The majority from its manufacturing facility in Visp, Switzerland
Lonza is to cut 500 jobs over the next two years as it implements a series of productivity improvements.
The firm will axe 400 positions at its facility in Visp, Switzerland, which manufactures chemical intermediates and active pharmaceutical ingredients, as part of the VispChallenge programme announced in 2011, which aims to save CHF100m (€83m; US$107m) by 2015, and a further 100 jobs worldwide.
Lonza said Visp has good capacity utilisation and is its largest facility, but profitability over the past few years ‘has been unsatisfactory’, owing to the strength of the Swiss franc, competition, and higher oil prices and energy costs. It is also exposed to a ‘suboptimal product portfolio’ and a ‘challenging site complexity’.
The majority of the job cuts at Visp will come from internal transfers, early retirements, and a reduction of the number of temporary contracts.
A further 100 jobs will go over the next 24 months following a review of Corporate Functions during the summer.
We will focus all activities on value creation, by reducing the complexity of the site, improving the cost structure and flexibility
‘We want to assure that Visp remains a long-term competitive and profitable site with attractive work places,’ said chief executive Richard Ridinger. ‘We will focus all activities on value creation, by reducing the complexity of the site, improving the cost structure and flexibility.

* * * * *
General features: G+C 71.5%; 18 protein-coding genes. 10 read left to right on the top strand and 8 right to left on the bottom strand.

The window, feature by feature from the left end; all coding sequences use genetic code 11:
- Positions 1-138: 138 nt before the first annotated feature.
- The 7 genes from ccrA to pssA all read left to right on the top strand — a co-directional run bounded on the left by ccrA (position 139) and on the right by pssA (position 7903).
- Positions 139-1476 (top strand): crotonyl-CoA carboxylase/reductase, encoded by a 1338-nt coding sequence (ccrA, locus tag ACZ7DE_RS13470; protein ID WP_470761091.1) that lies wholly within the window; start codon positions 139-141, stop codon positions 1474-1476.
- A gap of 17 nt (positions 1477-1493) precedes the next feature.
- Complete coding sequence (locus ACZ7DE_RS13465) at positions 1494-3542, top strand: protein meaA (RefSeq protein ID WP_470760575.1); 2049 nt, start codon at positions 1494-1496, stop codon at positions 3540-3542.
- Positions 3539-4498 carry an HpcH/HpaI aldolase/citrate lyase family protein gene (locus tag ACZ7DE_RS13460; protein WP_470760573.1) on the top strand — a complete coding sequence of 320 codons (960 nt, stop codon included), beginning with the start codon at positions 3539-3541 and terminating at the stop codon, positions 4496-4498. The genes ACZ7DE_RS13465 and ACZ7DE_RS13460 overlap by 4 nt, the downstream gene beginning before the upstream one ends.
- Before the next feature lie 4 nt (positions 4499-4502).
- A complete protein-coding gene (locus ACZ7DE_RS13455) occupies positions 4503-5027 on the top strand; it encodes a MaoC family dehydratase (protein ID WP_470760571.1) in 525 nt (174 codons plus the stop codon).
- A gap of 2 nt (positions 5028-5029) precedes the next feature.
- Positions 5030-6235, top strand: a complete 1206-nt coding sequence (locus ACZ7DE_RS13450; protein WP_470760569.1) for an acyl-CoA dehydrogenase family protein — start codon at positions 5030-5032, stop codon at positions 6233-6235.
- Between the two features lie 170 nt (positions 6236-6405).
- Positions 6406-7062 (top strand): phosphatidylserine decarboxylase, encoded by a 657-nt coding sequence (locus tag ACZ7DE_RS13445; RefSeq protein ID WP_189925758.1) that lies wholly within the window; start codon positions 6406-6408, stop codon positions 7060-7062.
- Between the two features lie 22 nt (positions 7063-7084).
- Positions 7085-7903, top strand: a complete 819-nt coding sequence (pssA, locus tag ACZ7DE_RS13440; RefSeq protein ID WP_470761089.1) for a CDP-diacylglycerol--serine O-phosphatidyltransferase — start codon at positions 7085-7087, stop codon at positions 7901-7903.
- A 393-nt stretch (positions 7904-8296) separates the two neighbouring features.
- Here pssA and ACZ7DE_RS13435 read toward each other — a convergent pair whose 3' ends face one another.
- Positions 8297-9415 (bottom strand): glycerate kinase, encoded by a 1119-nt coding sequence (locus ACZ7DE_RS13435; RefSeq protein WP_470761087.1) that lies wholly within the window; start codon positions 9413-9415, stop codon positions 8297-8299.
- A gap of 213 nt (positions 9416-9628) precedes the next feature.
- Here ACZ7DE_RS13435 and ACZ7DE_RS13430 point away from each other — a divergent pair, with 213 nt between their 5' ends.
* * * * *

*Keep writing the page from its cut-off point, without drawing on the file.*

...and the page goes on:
‘This will also include a review of business models and optimisation of the portfolio. These measures will help increase profitability and make Visp a competitive site. These critical measures will unfortunately also require a reduction of 400 positions within 24 months.’
Following this ‘productivity improvement programme’ in Visp, Lonza said it would review its global manufacturing footprint and introduce similar improvement programmes to other sites globally.
Lonza made the announcements as it revealed its financials for the third quarter, which were at an ‘expected level despite some macro-economic challenges and tight inventory control at customers’.
Underlying business growth is on track with newly signed contracts and increasing market demand for our new technologies
‘Underlying business growth is on track with newly signed contracts and increasing market demand for our new technologies,’ said Ridinger.
‘While we are making good progress in our short-term cost reduction programmes, we were also able to drive our deleveraging with the long-term refinancing of our bridge loans. Also, I am pleased with the progress we are making integrating the Arch business, with 90% of synergy measures already implemented.’